Ad revenue keeps our community free for you

Should You Try a Clinical Trial as a Treatment Option? What to Know

COPD Basics

April 30, 2024

Content created for the Bezzy community and sponsored by our partners. Learn More

nortonrsx/Getty Images

nortonrsx/Getty Images

by Beth Ann Mayer


Medically Reviewed by:



by Beth Ann Mayer


Medically Reviewed by:



You may want to consider a clinical trial when exploring new treatment options. They can involve cutting-edge treatments and may even offer compensation, but it’s important to know the pros and cons.

If you’ve recently received a diagnosis or are interested in exploring different treatment options for your condition, one option to look into is clinical trials.

Clinical trials are an opportunity to participate in the early stages of new treatments that may not be available through your regular care team.

However, the decision to participate in a clinical trial is highly personal. Read on to learn more about clinical trials and whether they’re the right option for you.

Join the free COPD community!
Connect with thousands of members and find support through daily live chats, curated resources, and one-to-one messaging.

What is a clinical trial?

Clinical trials study interventions like medications, lifestyle tweaks, procedures, or medical devices, says Alison Stopeck, MD, a clinical researcher specializing in breast cancer.

Stopeck explains that clinical trials aim to determine whether an intervention improves outcomes or is equivalent to the current standard of care.

“A clinical trial is essentially any study where some kind of therapy is being tested in humans,” says neuroscientist and researcher Tommy Wood, PhD. “The word ‘clinical’ essentially just separates from preclinical, which is where therapies are tested in animal models or test-tube models.”

Ad revenue keeps our community free for you

What should I expect when participating in a clinical trial?

It’s challenging to explain step by step what it’s like to participate in a clinical trial because it depends on what’s being tested.

However, you can usually expect:

  1. a selection process
  2. testing to understand your “baseline”
  3. treatment assignment
  4. additional testing and monitoring

The selection process involves setting specific criteria based on:

  • health condition
  • demographics
  • health-related factors, such as not having a preexisting condition
  • age

To determine whether the treatment produced a specific outcome, like an improvement in blood sugar, scientists need to understand where people started. This baseline testing might include questionnaires about symptoms or bloodwork.

“Generally, a clinical trial entails taking an additional drug, imaging, and bloodwork,” Stopeck says. “It usually requires you to do something different than you normally would. It might be as simple as drawing extra blood when doctors would normally be drawing blood anyway.”


Usually, there’s no cost to participate in a clinical trial, Stopeck says. You may even receive some form of financial assistance and benefit.

“You’ll usually be compensated for your travel plus your time, so participating in a clinical trial won’t usually cost you anything,” Wood says.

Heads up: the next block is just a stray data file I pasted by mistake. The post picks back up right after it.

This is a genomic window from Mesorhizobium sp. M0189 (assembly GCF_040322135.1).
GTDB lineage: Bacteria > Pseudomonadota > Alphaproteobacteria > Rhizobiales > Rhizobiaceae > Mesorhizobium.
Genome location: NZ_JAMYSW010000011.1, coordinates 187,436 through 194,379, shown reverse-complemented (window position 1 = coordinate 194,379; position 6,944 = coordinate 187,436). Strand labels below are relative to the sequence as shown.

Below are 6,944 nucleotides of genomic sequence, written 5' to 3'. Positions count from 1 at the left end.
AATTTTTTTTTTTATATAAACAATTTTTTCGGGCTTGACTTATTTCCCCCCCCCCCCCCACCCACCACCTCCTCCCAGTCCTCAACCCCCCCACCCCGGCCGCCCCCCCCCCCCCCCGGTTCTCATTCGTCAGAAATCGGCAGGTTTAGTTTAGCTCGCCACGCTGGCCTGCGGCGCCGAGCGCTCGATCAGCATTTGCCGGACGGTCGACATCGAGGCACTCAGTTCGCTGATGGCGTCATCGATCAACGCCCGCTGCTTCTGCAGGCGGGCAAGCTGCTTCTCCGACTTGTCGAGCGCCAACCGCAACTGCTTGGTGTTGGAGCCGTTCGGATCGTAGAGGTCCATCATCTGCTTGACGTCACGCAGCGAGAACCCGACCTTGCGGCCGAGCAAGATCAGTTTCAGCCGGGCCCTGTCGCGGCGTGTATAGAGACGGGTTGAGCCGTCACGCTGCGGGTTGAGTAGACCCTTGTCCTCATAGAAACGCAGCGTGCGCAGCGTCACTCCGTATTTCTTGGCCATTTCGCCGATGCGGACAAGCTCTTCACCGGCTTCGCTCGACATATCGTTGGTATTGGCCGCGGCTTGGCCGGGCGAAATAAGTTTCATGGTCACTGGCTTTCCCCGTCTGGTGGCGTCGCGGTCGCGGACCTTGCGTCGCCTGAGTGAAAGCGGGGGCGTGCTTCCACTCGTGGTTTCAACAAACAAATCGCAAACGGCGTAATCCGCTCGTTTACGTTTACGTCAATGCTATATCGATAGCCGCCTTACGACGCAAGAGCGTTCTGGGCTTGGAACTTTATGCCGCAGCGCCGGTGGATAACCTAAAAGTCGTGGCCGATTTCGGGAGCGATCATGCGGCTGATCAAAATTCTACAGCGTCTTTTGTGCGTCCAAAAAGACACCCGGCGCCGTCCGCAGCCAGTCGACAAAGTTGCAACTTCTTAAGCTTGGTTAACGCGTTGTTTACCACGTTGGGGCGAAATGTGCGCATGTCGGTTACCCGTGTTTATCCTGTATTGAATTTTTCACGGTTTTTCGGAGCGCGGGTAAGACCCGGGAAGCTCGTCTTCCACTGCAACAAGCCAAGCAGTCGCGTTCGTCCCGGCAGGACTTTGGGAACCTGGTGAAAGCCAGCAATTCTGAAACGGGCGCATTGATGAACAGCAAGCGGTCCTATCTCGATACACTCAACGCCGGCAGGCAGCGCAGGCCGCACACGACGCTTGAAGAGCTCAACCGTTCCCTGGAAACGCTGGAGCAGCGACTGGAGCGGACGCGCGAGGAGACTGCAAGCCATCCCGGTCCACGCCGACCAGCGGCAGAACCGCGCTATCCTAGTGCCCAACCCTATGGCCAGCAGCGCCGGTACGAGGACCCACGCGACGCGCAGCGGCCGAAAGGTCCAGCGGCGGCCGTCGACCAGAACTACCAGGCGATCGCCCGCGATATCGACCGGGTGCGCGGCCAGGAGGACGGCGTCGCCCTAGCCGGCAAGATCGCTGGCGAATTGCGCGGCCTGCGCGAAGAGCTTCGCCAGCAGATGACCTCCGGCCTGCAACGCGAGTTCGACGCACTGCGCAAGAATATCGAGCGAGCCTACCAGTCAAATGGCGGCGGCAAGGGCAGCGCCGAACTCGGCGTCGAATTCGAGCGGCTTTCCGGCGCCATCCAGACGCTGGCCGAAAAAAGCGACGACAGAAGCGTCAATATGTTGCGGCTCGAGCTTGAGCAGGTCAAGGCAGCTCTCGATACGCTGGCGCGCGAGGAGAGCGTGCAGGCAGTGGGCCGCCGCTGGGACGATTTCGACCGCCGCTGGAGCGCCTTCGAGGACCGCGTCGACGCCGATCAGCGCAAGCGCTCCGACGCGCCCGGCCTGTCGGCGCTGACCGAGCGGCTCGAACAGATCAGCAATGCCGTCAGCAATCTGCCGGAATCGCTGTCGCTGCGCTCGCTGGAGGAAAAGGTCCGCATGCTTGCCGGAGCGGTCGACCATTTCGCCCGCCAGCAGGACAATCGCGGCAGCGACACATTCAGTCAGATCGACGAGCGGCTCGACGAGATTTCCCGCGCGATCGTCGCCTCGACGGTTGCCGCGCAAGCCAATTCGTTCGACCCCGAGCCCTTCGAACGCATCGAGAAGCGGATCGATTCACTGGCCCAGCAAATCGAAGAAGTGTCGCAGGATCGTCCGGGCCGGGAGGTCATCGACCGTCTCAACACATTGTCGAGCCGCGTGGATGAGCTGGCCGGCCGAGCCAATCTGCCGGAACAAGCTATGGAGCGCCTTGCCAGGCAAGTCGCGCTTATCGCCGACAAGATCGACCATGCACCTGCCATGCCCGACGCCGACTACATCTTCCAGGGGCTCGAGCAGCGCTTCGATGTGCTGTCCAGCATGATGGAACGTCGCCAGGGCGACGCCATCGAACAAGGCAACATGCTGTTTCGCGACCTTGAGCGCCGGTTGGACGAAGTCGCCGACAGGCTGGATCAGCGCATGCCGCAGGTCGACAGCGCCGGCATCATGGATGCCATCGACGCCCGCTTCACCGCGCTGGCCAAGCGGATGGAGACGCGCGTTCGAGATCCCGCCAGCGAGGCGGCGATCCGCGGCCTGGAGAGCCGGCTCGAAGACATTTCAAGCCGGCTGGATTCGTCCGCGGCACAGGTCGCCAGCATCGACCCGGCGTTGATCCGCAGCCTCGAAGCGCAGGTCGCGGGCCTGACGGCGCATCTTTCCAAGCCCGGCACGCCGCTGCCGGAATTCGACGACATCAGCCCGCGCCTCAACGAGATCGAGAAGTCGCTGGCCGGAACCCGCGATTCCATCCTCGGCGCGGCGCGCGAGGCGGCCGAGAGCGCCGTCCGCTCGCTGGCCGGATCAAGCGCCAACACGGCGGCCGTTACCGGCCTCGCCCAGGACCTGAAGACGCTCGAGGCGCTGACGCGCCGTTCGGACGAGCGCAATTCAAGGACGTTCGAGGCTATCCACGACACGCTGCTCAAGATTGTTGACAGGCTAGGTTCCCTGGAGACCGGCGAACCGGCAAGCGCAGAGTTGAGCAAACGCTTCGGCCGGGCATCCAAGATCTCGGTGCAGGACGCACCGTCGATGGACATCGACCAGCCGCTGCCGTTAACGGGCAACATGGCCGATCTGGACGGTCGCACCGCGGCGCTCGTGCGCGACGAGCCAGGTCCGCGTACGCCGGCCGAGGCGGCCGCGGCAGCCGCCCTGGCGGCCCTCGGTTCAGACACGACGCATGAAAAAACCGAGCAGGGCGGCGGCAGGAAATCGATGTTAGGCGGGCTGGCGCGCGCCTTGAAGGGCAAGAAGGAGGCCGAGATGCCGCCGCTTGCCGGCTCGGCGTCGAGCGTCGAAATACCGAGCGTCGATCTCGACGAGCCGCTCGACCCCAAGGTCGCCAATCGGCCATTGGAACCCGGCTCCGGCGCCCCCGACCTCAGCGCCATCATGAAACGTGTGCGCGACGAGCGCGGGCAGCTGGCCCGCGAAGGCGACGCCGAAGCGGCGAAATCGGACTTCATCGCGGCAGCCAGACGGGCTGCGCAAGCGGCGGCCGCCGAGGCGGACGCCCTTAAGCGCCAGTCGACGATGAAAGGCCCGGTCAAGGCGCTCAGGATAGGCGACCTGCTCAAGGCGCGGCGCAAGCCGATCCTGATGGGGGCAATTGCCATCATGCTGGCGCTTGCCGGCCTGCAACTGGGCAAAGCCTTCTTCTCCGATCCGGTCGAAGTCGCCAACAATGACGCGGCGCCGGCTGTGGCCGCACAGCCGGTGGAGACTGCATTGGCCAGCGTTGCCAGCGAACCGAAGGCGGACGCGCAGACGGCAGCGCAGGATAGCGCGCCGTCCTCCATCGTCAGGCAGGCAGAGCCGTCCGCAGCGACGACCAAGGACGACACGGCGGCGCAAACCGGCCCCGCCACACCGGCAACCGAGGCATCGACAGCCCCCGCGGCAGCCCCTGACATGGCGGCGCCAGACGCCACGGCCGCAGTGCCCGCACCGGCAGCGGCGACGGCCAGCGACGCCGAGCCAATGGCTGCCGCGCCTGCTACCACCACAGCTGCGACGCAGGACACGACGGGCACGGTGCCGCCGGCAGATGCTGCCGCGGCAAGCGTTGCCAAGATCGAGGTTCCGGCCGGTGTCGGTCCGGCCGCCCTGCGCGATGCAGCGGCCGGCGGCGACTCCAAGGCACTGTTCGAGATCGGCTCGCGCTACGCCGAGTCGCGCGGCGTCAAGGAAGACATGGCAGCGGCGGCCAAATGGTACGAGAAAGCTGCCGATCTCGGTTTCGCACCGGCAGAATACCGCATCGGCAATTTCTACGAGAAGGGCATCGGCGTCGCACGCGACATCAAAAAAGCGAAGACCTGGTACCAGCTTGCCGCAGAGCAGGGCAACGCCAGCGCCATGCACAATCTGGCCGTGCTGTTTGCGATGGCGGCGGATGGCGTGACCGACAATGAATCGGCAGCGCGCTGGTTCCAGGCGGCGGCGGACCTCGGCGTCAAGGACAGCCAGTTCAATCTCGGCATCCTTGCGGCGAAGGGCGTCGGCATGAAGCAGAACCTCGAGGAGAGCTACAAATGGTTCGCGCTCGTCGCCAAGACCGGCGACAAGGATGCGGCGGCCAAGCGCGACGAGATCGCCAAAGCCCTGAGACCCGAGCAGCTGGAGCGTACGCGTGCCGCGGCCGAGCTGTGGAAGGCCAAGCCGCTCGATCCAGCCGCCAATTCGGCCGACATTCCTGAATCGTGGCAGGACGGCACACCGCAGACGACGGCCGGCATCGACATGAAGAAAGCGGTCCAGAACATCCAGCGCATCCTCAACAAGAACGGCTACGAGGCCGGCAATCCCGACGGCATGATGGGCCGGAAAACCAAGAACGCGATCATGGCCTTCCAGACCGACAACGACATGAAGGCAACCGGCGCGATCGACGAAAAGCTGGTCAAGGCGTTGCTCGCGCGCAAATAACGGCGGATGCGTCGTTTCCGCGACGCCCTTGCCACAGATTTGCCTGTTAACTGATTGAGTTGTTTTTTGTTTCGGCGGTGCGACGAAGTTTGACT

What are the phases of a clinical trial?

Clinical trials typically have four phases.

Phase 1

“Phase 1 is small and assesses how a drug acts on the body and how the body affects the drug, as well as safety,” says neurologist Peter McAllister, MD.

According to the Food and Drug Administration (FDA), phase 1 usually involves about 20–100 healthy volunteer participants and can last several months. About 70% of drugs move on to phase 2.

Phase 2

“Phase 2 is medium-sized and looks at a range of doses for efficacy, safety, and tolerability,” McAllister says.

This phase includes up to several hundred people with a specific condition and can take up to 2 years to complete. The FDA reports that about one-third of drugs advance to the next phase.

Phase 3

“Phase 3 trials test the new drug or device against the current standard of care, [which is the] existing approved treatment,” says Caroline Melendez Daigle, who connects people with clinical trials via Carebox.

The FDA reports these trials also test for efficacy and potential negative side effects and can have 300–3,000 participants.

The studies are typically placebo-controlled and double-blind:

  • Placebo-controlled means some participants will receive a sugar pill, or placebo.
  • Double-blind means the participant and study doctors won’t know whether a particular participant receives the actual intervention being tested or the placebo.

Phase 3 trials typically last 1–4 years. From there, 25–30% of tested interventions move to the fourth and final phase.

Phase 4

“Phase 4 trials take place after approval is received to monitor long-term effects,” Daigle says.

These trials involve thousands of participants with the condition in question and can last several years.

Ad revenue keeps our community free for you

What are the pros and cons of participating in a clinical trial?

Participating in a clinical trial is a highly personal decision.

“You can also change your mind at any time,” Wood says.

Weighing the pros and cons before participating can increase your comfort level and help manage expectations.

Pros of clinical trials

Clinical trials may appeal to people with chronic conditions for many reasons, including:

  • access to new therapies